The debut from twenty-three-year-old Joe “White” Williams is a fractured musical vision, painstakingly built like a mosaic out of the ill-fitting shards of his favorite pop records. Surely, crate-digging obsessives will gravitate toward such seamless integration of so many specific sonic references. And who can really argue with stealing from the greats? Neu! and Kraftwerk; Iggy Pop circa 1977; Bolan boogie; new wave, from the Human League to Bow Wow Wow; the electronic avant-garde — they all figure into the mix.
Even Williams’s songwriting itself cribs from these models. “In the Club” may be outfitted in programmed beats and synthetic flourishes, but, as a song, it could have been lifted from Electric Warrior. The same goes for the irresistible bounce of “New Violence,” a pitch-perfect synthesis of Bowie’s stints as Ziggy Stardust and the Thin White Duke. A robotic rhythm section propels the song with the unwavering insistence of machines, while synthesized squiggles flit and sighing vocals swoop.
Perhaps Williams’s most single-minded stroke of genius, though, is “Route to Palm.” In this lushly produced pop song, echoing guitars float over a drum beat that could only be described as motorik with a Sunday driver’s pace. As he sings lilting, descending melodies, it’s the one point on the album where he fully integrates his diffuse influences into a sound that doesn’t require some qualified cross-reference.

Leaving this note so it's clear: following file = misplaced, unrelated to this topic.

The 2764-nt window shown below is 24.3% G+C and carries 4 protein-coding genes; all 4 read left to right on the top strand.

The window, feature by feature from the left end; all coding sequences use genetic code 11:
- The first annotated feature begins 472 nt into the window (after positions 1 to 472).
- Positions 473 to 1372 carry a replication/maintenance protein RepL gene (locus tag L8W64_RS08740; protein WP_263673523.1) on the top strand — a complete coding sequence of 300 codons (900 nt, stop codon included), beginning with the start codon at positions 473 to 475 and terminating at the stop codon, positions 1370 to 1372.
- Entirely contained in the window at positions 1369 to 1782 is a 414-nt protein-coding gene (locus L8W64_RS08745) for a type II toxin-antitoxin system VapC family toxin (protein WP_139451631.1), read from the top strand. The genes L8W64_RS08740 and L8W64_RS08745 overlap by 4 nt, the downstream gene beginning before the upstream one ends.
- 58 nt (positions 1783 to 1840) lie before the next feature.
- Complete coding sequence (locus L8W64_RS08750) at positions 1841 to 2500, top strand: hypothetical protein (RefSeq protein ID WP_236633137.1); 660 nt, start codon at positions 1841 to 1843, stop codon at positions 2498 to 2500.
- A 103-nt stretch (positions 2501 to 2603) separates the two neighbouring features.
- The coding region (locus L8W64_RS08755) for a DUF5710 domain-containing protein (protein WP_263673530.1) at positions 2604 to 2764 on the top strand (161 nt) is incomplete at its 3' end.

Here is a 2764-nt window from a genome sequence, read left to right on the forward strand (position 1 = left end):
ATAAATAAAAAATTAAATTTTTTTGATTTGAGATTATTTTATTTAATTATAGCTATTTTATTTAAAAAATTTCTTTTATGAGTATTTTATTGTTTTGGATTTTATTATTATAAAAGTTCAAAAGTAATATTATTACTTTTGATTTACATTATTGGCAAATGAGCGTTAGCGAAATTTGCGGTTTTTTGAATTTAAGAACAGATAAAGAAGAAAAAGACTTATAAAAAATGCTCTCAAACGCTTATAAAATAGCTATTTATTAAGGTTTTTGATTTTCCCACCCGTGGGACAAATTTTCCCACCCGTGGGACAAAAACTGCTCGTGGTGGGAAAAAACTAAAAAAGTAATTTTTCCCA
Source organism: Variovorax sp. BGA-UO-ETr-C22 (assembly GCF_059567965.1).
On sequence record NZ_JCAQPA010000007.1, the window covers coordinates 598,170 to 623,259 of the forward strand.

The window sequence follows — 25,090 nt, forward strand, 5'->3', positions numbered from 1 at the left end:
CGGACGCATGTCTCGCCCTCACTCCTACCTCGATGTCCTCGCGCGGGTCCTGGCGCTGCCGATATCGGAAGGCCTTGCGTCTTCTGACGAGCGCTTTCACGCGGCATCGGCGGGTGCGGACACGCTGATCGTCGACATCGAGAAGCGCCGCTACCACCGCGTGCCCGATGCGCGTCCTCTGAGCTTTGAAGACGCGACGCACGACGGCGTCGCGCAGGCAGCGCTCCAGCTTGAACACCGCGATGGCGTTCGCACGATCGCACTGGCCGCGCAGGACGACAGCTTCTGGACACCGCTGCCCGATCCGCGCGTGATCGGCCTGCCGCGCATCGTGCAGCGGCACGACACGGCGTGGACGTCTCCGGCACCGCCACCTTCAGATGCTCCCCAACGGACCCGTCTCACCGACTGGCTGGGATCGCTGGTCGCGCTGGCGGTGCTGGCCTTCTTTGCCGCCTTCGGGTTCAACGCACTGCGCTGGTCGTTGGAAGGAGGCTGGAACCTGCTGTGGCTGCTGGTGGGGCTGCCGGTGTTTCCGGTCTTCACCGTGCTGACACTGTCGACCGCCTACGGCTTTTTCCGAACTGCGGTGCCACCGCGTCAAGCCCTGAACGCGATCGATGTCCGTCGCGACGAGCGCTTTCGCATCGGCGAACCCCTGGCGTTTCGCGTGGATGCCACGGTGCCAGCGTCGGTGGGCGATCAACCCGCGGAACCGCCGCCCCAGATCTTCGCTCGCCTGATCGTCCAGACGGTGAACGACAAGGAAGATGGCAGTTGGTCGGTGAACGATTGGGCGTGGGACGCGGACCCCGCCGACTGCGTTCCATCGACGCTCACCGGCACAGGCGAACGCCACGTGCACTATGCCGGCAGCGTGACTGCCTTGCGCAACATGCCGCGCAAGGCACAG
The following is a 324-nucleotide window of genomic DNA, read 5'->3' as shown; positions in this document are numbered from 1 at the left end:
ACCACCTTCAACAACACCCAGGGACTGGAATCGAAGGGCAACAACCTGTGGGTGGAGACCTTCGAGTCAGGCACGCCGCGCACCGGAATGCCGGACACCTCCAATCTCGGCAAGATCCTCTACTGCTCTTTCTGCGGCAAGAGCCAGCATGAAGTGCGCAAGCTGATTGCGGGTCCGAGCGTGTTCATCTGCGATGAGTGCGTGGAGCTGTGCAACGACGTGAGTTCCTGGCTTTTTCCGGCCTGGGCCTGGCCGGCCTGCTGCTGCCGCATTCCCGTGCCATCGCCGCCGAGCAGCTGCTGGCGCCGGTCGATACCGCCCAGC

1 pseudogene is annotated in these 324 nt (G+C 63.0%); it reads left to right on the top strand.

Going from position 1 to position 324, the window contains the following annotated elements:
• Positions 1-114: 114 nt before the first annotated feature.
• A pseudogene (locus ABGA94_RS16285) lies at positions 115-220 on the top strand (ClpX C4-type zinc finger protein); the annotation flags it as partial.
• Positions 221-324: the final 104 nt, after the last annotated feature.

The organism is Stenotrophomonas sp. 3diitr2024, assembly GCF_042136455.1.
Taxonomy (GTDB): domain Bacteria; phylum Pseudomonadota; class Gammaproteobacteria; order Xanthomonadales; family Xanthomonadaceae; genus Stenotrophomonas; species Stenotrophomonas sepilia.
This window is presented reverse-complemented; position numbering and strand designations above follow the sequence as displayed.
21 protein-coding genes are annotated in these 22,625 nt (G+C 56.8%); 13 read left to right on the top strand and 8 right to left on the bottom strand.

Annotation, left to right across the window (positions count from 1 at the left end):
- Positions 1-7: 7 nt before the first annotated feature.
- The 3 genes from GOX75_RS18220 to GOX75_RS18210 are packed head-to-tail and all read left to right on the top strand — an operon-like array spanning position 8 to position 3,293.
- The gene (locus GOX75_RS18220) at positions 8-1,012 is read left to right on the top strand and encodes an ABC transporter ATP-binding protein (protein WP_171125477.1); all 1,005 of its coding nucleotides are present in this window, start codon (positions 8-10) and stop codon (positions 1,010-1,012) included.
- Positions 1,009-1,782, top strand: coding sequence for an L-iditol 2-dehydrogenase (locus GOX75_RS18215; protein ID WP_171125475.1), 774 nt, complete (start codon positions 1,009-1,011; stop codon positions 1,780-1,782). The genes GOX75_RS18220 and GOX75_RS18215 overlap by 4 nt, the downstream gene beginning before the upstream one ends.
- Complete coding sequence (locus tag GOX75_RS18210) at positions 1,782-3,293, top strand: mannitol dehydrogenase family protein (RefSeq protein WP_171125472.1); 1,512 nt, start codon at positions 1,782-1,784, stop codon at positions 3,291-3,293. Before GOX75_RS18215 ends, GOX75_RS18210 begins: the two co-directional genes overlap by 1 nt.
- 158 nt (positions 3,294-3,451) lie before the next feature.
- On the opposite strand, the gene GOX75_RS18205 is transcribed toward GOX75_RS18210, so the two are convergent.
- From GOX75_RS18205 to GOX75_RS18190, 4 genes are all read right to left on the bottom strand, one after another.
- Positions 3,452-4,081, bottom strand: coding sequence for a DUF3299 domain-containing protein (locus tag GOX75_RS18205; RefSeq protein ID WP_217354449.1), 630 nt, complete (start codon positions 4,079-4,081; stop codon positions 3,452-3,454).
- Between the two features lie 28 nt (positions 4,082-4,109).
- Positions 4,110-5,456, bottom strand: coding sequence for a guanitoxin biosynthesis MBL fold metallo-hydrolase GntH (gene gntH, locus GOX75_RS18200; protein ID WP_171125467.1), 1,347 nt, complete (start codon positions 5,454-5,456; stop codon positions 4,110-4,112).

Unfortunately, much of the album’s songwriting is glaringly outstripped by its production acumen. The sideways funk of the title track is a mess of wonderful sounds, from the growl of funky bass to the swerve of pitch-shifting synths. But listening to it is an absolute chore. Conjuring the production coup of Beck’s vapid Midnight Vultures, “Smoke” is all dressed up with nowhere to go. Apart from a few musical flights buried in “Danger” and the awesomely titled “Fleetwood Crack,” these two tunes also lack the necessary orientation of a sturdily built song.
There’s no question that stellar production can transform simple, undecorated songs into masterpieces, but it’s wasted when there is no substance underneath. After all, who wants to listen to an album for its exquisitely curated tones?
White Williams may write songs like an impressionable youth, paying homage to his favorite bands through that most flattering form of tribute, imitation. But there’s plenty on Smoke to suggest that there’s a self-assured songwriter lurking beneath scattershot influences. (Besides, it’s hard to fault him too much for having the good sense to have chosen these artists to emulate.) Until he graduates to that place of maturity, his debut remains bittersweet, split between promising songwriting mimicry and impressive smoke-and-mirrors tricks as a producer.